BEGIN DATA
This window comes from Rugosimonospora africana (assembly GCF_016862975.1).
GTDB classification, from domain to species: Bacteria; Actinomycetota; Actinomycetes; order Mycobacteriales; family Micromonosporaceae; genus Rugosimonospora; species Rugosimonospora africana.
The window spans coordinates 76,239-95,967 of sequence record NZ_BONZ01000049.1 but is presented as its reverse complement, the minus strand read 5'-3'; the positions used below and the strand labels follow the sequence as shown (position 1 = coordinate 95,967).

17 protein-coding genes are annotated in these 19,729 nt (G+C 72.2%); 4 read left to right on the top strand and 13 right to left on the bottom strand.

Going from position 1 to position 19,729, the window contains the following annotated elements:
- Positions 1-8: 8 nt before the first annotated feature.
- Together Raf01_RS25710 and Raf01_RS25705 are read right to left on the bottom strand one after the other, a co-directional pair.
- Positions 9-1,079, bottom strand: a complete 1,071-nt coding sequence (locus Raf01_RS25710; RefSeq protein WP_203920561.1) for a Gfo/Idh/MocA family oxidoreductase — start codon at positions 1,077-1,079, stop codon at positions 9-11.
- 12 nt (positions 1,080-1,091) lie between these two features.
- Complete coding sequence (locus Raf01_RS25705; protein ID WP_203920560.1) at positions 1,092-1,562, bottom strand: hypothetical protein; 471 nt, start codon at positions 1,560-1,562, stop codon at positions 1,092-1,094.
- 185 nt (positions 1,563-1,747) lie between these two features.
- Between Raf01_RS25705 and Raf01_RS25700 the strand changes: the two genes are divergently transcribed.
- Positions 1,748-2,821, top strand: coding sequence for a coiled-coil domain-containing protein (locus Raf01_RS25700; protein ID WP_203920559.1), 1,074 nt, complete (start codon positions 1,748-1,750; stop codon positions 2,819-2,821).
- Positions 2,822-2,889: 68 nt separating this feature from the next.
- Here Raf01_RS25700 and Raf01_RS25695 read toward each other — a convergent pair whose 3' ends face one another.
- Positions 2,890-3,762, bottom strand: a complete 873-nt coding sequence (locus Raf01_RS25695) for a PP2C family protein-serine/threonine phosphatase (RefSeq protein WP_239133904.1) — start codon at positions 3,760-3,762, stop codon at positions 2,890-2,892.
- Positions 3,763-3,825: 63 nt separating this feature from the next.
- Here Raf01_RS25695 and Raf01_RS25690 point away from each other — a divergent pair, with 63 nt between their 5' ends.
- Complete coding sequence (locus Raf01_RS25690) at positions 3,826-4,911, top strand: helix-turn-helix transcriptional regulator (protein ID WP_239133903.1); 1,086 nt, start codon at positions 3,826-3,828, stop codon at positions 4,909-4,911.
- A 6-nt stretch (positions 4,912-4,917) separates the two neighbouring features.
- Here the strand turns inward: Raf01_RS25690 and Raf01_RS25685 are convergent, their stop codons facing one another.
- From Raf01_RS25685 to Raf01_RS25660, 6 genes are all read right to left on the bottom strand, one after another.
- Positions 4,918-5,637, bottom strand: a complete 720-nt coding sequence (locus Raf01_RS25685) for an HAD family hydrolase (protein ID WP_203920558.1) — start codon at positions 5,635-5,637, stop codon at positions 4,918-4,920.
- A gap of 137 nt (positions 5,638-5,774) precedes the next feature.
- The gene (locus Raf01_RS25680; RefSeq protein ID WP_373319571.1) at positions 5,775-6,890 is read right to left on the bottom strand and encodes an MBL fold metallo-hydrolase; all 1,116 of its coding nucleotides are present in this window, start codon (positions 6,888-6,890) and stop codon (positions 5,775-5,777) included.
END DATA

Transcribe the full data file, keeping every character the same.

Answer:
This window comes from Rugosimonospora africana (assembly GCF_016862975.1).
GTDB classification, from domain to species: Bacteria; Actinomycetota; Actinomycetes; order Mycobacteriales; family Micromonosporaceae; genus Rugosimonospora; species Rugosimonospora africana.
The window spans coordinates 76,239-95,967 of sequence record NZ_BONZ01000049.1 but is presented as its reverse complement, the minus strand read 5'-3'; the positions used below and the strand labels follow the sequence as shown (position 1 = coordinate 95,967).

17 protein-coding genes are annotated in these 19,729 nt (G+C 72.2%); 4 read left to right on the top strand and 13 right to left on the bottom strand.

Going from position 1 to position 19,729, the window contains the following annotated elements:
- Positions 1-8: 8 nt before the first annotated feature.
- Together Raf01_RS25710 and Raf01_RS25705 are read right to left on the bottom strand one after the other, a co-directional pair.
- Positions 9-1,079, bottom strand: a complete 1,071-nt coding sequence (locus Raf01_RS25710; RefSeq protein WP_203920561.1) for a Gfo/Idh/MocA family oxidoreductase — start codon at positions 1,077-1,079, stop codon at positions 9-11.
- 12 nt (positions 1,080-1,091) lie between these two features.
- Complete coding sequence (locus Raf01_RS25705; protein ID WP_203920560.1) at positions 1,092-1,562, bottom strand: hypothetical protein; 471 nt, start codon at positions 1,560-1,562, stop codon at positions 1,092-1,094.
- 185 nt (positions 1,563-1,747) lie between these two features.
- Between Raf01_RS25705 and Raf01_RS25700 the strand changes: the two genes are divergently transcribed.
- Positions 1,748-2,821, top strand: coding sequence for a coiled-coil domain-containing protein (locus Raf01_RS25700; protein ID WP_203920559.1), 1,074 nt, complete (start codon positions 1,748-1,750; stop codon positions 2,819-2,821).
- Positions 2,822-2,889: 68 nt separating this feature from the next.
- Here Raf01_RS25700 and Raf01_RS25695 read toward each other — a convergent pair whose 3' ends face one another.
- Positions 2,890-3,762, bottom strand: a complete 873-nt coding sequence (locus Raf01_RS25695) for a PP2C family protein-serine/threonine phosphatase (RefSeq protein WP_239133904.1) — start codon at positions 3,760-3,762, stop codon at positions 2,890-2,892.
- Positions 3,763-3,825: 63 nt separating this feature from the next.
- Here Raf01_RS25695 and Raf01_RS25690 point away from each other — a divergent pair, with 63 nt between their 5' ends.
- Complete coding sequence (locus Raf01_RS25690) at positions 3,826-4,911, top strand: helix-turn-helix transcriptional regulator (protein ID WP_239133903.1); 1,086 nt, start codon at positions 3,826-3,828, stop codon at positions 4,909-4,911.
- A 6-nt stretch (positions 4,912-4,917) separates the two neighbouring features.
- Here the strand turns inward: Raf01_RS25690 and Raf01_RS25685 are convergent, their stop codons facing one another.
- From Raf01_RS25685 to Raf01_RS25660, 6 genes are all read right to left on the bottom strand, one after another.
- Positions 4,918-5,637, bottom strand: a complete 720-nt coding sequence (locus Raf01_RS25685) for an HAD family hydrolase (protein ID WP_203920558.1) — start codon at positions 5,635-5,637, stop codon at positions 4,918-4,920.
- A gap of 137 nt (positions 5,638-5,774) precedes the next feature.
- The gene (locus Raf01_RS25680; RefSeq protein ID WP_373319571.1) at positions 5,775-6,890 is read right to left on the bottom strand and encodes an MBL fold metallo-hydrolase; all 1,116 of its coding nucleotides are present in this window, start codon (positions 6,888-6,890) and stop codon (positions 5,775-5,777) included.